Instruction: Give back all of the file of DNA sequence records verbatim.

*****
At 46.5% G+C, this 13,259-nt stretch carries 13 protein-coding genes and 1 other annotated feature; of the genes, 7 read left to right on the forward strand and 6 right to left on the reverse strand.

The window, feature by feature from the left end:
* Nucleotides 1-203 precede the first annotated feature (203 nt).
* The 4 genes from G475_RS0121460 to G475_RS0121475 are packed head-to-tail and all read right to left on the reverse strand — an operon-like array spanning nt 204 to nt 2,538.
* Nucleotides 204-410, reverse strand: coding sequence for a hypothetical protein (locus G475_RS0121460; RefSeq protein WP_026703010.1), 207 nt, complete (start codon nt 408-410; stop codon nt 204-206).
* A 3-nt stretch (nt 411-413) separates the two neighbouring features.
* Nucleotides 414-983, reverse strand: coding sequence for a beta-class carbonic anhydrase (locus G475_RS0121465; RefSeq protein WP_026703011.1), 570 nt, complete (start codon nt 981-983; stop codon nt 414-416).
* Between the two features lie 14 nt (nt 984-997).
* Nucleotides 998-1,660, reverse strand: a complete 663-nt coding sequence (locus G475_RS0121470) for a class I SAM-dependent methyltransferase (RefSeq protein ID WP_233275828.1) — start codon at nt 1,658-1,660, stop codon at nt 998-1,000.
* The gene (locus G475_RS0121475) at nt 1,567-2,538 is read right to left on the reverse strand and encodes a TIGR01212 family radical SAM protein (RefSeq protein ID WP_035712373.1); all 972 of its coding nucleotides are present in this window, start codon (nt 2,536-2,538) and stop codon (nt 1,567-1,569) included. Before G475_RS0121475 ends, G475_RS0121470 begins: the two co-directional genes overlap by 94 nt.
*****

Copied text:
At 46.5% G+C, this 13,259-nt stretch carries 13 protein-coding genes and 1 other annotated feature; of the genes, 7 read left to right on the forward strand and 6 right to left on the reverse strand.

The window, feature by feature from the left end:
* Nucleotides 1-203 precede the first annotated feature (203 nt).
* The 4 genes from G475_RS0121460 to G475_RS0121475 are packed head-to-tail and all read right to left on the reverse strand — an operon-like array spanning nt 204 to nt 2,538.
* Nucleotides 204-410, reverse strand: coding sequence for a hypothetical protein (locus G475_RS0121460; RefSeq protein WP_026703010.1), 207 nt, complete (start codon nt 408-410; stop codon nt 204-206).
* A 3-nt stretch (nt 411-413) separates the two neighbouring features.
* Nucleotides 414-983, reverse strand: coding sequence for a beta-class carbonic anhydrase (locus G475_RS0121465; RefSeq protein WP_026703011.1), 570 nt, complete (start codon nt 981-983; stop codon nt 414-416).
* Between the two features lie 14 nt (nt 984-997).
* Nucleotides 998-1,660, reverse strand: a complete 663-nt coding sequence (locus G475_RS0121470) for a class I SAM-dependent methyltransferase (RefSeq protein ID WP_233275828.1) — start codon at nt 1,658-1,660, stop codon at nt 998-1,000.
* The gene (locus G475_RS0121475) at nt 1,567-2,538 is read right to left on the reverse strand and encodes a TIGR01212 family radical SAM protein (RefSeq protein ID WP_035712373.1); all 972 of its coding nucleotides are present in this window, start codon (nt 2,536-2,538) and stop codon (nt 1,567-1,569) included. Before G475_RS0121475 ends, G475_RS0121470 begins: the two co-directional genes overlap by 94 nt.